Ho, everyone who thirsts, come to the waters; and you that have no money, come, buy and eat! Come, buy wine and milk without money and without price. Why do you spend your money for that which is not bread, and your labor for that which does not satisfy? –Isaiah 55:1-2
My honorary three-year-old grandson Isaac was showing me the amazing kid-sized kitchen that his grandfather, my friend Bill Wylie-Kellermann, had made for him for Christmas. I complimented Bill on giving him such a politically correct gift. He said, “You mean because of the gender thing?” And I said, “No, I mean this morning Isaac turned the little spigot knobs, peered up into the faucet, and asked, ‘Where’s the water?’”
You see, Isaac lives in Detroit. And more and more of his neighbors are having exactly this experience—turning on their faucets and having nothing come out. More than 38,000 households in the city have been denied access to safe, clean, and affordable water.
It works like this: The city raises water rates beyond the means of people already struggling to survive, and when they can’t pay, a crew from a privately contracted “demolition and environmental service” shuts off their water. Local and regional officials have maliciously charged that low-income customers insist on “free water”—and these same officials have recommended “behavior modification training” for them. In October 2014, a special delegation from the United Nations declared the massive water shut-offs an unprecedented human rights violation.
While I was in Detroit hanging out with Isaac and welcoming his newborn brother Cedar, a coalition of justice organizations convened a Water Crimes Tribunal. The tribunal brought charges against Michigan Governor Rick Snyder, Detroit Mayor Mike Duggan, and their accomplices. Their crimes include both the Detroit shut-offs and the now-infamous switch of the Flint water system to a river that poisoned city residents with bacteria and lead.
The Water Crimes Tribunal was one of the most creative acts of public liturgy that I’ve witnessed. The men playing the roles of defendants Governor Snyder and Mayor Duggan and their young defense attorney offered comic relief in their parodies of the authorities. In dramatic contrast, the witnesses offered heart-wrenching testimony about what they have suffered in Flint and Detroit.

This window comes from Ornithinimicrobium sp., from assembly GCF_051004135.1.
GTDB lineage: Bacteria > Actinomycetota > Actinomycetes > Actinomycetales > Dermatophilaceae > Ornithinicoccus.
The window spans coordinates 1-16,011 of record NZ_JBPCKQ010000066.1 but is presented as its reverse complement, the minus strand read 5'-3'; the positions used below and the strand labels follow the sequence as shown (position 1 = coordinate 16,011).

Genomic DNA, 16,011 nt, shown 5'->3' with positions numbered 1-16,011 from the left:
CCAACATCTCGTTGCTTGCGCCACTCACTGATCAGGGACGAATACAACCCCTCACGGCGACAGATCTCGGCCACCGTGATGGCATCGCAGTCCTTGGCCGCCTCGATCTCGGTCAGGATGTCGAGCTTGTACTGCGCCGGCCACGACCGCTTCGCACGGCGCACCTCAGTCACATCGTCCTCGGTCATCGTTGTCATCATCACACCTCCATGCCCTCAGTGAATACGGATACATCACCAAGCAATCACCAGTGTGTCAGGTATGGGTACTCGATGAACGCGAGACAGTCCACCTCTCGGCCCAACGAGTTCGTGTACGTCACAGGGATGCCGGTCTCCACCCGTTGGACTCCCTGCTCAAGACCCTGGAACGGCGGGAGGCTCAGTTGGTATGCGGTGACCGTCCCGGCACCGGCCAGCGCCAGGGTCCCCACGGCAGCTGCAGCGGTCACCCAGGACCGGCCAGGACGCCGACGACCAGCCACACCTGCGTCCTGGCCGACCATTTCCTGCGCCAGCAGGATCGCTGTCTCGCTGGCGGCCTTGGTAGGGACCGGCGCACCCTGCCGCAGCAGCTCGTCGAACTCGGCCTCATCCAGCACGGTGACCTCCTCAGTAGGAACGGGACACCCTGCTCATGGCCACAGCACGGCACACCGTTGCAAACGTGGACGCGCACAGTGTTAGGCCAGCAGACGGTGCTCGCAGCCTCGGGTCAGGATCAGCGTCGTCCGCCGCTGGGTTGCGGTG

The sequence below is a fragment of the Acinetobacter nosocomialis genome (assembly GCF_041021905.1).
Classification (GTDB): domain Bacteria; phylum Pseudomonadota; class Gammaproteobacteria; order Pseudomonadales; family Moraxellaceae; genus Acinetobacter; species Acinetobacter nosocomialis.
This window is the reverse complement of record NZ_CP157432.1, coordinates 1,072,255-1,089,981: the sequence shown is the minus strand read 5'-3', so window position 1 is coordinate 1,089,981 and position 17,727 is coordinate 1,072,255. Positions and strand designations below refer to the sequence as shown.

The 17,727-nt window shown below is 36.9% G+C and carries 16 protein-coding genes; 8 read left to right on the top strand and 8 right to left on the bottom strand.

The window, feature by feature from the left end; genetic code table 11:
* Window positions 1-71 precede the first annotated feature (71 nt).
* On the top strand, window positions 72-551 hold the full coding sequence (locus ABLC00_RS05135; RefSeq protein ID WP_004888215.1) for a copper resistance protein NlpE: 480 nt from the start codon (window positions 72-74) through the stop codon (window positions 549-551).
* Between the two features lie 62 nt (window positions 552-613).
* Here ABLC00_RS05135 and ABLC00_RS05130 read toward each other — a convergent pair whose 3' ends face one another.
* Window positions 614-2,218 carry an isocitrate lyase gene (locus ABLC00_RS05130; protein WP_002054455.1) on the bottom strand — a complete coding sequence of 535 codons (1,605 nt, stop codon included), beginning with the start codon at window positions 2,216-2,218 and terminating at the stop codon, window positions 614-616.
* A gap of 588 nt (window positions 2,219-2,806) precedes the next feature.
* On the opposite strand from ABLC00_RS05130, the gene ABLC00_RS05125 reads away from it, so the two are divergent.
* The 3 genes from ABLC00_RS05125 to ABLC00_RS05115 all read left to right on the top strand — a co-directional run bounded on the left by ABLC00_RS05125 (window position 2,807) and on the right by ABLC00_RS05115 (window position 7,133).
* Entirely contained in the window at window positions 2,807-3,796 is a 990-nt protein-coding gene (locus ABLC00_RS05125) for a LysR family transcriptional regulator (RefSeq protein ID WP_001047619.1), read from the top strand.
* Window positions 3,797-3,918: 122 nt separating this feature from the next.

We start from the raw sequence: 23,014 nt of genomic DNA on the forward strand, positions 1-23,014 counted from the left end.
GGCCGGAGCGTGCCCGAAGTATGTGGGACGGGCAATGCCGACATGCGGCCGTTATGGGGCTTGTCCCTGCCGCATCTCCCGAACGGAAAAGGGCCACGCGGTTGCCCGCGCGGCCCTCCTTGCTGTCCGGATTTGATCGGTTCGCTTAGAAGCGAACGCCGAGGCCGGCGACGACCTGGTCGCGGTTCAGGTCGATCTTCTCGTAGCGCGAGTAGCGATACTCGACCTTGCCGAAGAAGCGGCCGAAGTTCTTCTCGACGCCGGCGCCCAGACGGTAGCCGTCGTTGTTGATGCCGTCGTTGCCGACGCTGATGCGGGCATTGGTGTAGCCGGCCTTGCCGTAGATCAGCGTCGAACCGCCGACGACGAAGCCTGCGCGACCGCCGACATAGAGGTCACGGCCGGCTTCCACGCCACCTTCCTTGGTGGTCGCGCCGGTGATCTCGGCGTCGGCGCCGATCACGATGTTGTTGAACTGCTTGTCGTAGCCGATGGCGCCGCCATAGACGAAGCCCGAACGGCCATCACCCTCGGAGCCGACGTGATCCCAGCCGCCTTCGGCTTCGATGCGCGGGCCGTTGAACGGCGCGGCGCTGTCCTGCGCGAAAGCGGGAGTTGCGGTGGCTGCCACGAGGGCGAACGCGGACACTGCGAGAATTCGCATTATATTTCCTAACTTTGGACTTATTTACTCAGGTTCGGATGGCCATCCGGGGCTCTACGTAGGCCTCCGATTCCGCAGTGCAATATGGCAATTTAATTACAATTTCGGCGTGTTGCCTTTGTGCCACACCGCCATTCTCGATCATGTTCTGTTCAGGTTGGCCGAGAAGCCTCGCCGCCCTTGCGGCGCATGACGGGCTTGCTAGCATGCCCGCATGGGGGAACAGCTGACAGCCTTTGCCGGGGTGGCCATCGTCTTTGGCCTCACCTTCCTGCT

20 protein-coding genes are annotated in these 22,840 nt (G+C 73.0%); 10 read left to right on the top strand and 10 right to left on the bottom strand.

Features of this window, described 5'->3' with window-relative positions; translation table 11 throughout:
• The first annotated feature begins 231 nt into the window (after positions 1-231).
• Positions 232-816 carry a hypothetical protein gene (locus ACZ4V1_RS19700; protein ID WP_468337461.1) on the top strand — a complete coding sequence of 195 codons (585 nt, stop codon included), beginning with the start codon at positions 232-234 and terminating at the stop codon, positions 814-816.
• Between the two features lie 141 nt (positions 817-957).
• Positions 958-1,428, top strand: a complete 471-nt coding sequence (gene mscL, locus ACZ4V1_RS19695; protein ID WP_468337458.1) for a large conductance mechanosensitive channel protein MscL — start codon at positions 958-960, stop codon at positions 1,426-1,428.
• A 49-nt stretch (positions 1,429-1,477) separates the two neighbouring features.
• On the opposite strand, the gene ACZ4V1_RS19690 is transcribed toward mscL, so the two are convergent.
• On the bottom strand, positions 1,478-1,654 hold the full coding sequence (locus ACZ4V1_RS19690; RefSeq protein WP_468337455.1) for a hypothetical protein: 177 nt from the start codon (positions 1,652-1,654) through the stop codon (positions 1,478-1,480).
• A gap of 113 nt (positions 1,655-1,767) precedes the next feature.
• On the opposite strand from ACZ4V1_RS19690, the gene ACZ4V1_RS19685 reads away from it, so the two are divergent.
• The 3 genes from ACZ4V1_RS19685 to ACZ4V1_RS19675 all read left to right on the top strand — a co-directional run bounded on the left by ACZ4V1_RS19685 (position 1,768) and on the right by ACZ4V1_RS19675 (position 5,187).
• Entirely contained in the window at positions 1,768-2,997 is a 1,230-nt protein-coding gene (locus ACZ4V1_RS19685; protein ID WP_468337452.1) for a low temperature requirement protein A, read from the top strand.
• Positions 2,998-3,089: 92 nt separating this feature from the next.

One woman watched the closing of the local elementary school in her neighborhood, and then the removal of the public library. Now, water deprivation is the tactic being used to force people to leave, so that their neighborhood can be “rejuvenated” by profit-minded entrepreneurs. She told the tribunal that when she personally tried to stop the crew from shutting off water to her and her young children, the city retaliated by shutting off water to everyone on her block.
A lot of shouting and laughing, crying and cursing, went on among the large and diverse crowd in the room. The tribunal provided needed cathartic release for people who are sick and tired of being targeted and victimized.
The individuals chosen to be jurors were community leaders and activists who have launched a variety of advocacy and resistance efforts—including distributing drinking water and blocking the trucks that carry the shut-off crews. They were eloquent and to the point.
“Water is the source of all life, and those who withhold it are guilty of crimes against humanity,” said one.
“The defendants have poisoned not only our water, but our community relationships and the democratic process itself,” stated another.
“The U.S. war plan against Iraq included bombing waterworks, depriving Iraqi women, men, and children of water. Welcome to Iraq West,” declared another.
“When the government is unable to safeguard and enact the will of the people, the people must take action.”
The verdict was unanimous: guilty on all counts. The jurors’ sentencing recommendations ranged from subjecting the authorities to the behavior modification training they tried to foist on Detroit residents to death by firing squad.
All eyes then turned to my friend Bill, who was chosen to play the role of the judge. I wondered how he would ever arrive at a sentence that would please the agitated and emotional crowd.
He spoke calmly. He acknowledged the legitimate anger in the room, the desire to “do to the chief executives what they have done to others”: slowly poison the mayor and the governor with heavy metals and bacteria, force them out of their homes. Or send them to prison. Or worse.
But Bill, a Methodist pastor appropriately cloaked in the authority of his ministerial robe, imposed this punishment. Looking at the defendants, he declared, “You are hereby stripped of your authority to lead. People are no longer bound to respect your authority. Go! You are no longer over us.”
The tribunal, like all of life, ultimately came down to a matter of loyalty. As we begin the journey of Lent, a good question to ask is, Where does our loyalty lie? With the empire’s greed, or with the radical generosity of the commonwealth of God? With profit, or with people? With the spirit of capitalism, or the Spirit of God? With bad politics, or good news? With the world’s revenge, or God’s mercy?